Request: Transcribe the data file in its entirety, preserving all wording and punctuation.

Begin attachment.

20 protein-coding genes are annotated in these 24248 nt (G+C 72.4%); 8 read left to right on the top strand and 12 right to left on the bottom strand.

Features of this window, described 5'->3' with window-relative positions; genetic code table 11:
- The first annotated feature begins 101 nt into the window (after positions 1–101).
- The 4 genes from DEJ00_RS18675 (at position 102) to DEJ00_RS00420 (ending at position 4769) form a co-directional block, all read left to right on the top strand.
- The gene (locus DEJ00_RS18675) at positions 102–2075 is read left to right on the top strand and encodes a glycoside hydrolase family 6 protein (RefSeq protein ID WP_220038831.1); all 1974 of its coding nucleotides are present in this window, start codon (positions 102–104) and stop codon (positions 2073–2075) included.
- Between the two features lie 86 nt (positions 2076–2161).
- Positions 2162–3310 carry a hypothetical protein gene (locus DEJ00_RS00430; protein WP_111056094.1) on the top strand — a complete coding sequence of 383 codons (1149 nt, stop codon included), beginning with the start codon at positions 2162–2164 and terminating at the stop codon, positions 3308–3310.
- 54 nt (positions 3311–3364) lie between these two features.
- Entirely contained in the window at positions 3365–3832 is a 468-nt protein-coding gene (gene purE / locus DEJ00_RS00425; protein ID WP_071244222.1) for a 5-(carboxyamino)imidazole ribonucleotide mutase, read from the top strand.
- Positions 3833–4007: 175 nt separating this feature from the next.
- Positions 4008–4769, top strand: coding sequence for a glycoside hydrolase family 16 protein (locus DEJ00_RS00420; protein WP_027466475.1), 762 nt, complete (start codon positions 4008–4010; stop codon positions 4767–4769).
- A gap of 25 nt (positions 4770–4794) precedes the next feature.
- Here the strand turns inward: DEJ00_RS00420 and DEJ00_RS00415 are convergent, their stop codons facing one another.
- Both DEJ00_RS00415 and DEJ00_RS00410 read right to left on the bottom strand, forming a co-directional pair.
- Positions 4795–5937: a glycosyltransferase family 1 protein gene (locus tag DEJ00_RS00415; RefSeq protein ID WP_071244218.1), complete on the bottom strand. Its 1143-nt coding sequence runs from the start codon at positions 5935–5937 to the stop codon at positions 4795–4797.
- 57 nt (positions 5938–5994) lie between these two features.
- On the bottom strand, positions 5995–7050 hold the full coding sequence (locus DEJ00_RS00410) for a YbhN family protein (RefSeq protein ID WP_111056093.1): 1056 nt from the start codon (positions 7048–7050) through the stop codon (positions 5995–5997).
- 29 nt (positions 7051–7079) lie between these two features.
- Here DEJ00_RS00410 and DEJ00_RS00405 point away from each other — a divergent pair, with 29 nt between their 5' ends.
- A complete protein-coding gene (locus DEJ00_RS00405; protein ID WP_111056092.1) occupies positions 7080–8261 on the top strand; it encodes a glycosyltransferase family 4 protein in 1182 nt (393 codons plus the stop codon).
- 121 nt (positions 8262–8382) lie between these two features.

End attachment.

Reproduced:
20 protein-coding genes are annotated in these 24248 nt (G+C 72.4%); 8 read left to right on the top strand and 12 right to left on the bottom strand.

Features of this window, described 5'->3' with window-relative positions; genetic code table 11:
- The first annotated feature begins 101 nt into the window (after positions 1–101).
- The 4 genes from DEJ00_RS18675 (at position 102) to DEJ00_RS00420 (ending at position 4769) form a co-directional block, all read left to right on the top strand.
- The gene (locus DEJ00_RS18675) at positions 102–2075 is read left to right on the top strand and encodes a glycoside hydrolase family 6 protein (RefSeq protein ID WP_220038831.1); all 1974 of its coding nucleotides are present in this window, start codon (positions 102–104) and stop codon (positions 2073–2075) included.
- Between the two features lie 86 nt (positions 2076–2161).
- Positions 2162–3310 carry a hypothetical protein gene (locus DEJ00_RS00430; protein WP_111056094.1) on the top strand — a complete coding sequence of 383 codons (1149 nt, stop codon included), beginning with the start codon at positions 2162–2164 and terminating at the stop codon, positions 3308–3310.
- 54 nt (positions 3311–3364) lie between these two features.
- Entirely contained in the window at positions 3365–3832 is a 468-nt protein-coding gene (gene purE / locus DEJ00_RS00425; protein ID WP_071244222.1) for a 5-(carboxyamino)imidazole ribonucleotide mutase, read from the top strand.
- Positions 3833–4007: 175 nt separating this feature from the next.
- Positions 4008–4769, top strand: coding sequence for a glycoside hydrolase family 16 protein (locus DEJ00_RS00420; protein WP_027466475.1), 762 nt, complete (start codon positions 4008–4010; stop codon positions 4767–4769).
- A gap of 25 nt (positions 4770–4794) precedes the next feature.
- Here the strand turns inward: DEJ00_RS00420 and DEJ00_RS00415 are convergent, their stop codons facing one another.
- Both DEJ00_RS00415 and DEJ00_RS00410 read right to left on the bottom strand, forming a co-directional pair.
- Positions 4795–5937: a glycosyltransferase family 1 protein gene (locus tag DEJ00_RS00415; RefSeq protein ID WP_071244218.1), complete on the bottom strand. Its 1143-nt coding sequence runs from the start codon at positions 5935–5937 to the stop codon at positions 4795–4797.
- 57 nt (positions 5938–5994) lie between these two features.
- On the bottom strand, positions 5995–7050 hold the full coding sequence (locus DEJ00_RS00410) for a YbhN family protein (RefSeq protein ID WP_111056093.1): 1056 nt from the start codon (positions 7048–7050) through the stop codon (positions 5995–5997).
- 29 nt (positions 7051–7079) lie between these two features.
- Here DEJ00_RS00410 and DEJ00_RS00405 point away from each other — a divergent pair, with 29 nt between their 5' ends.
- A complete protein-coding gene (locus DEJ00_RS00405; protein ID WP_111056092.1) occupies positions 7080–8261 on the top strand; it encodes a glycosyltransferase family 4 protein in 1182 nt (393 codons plus the stop codon).
- 121 nt (positions 8262–8382) lie between these two features.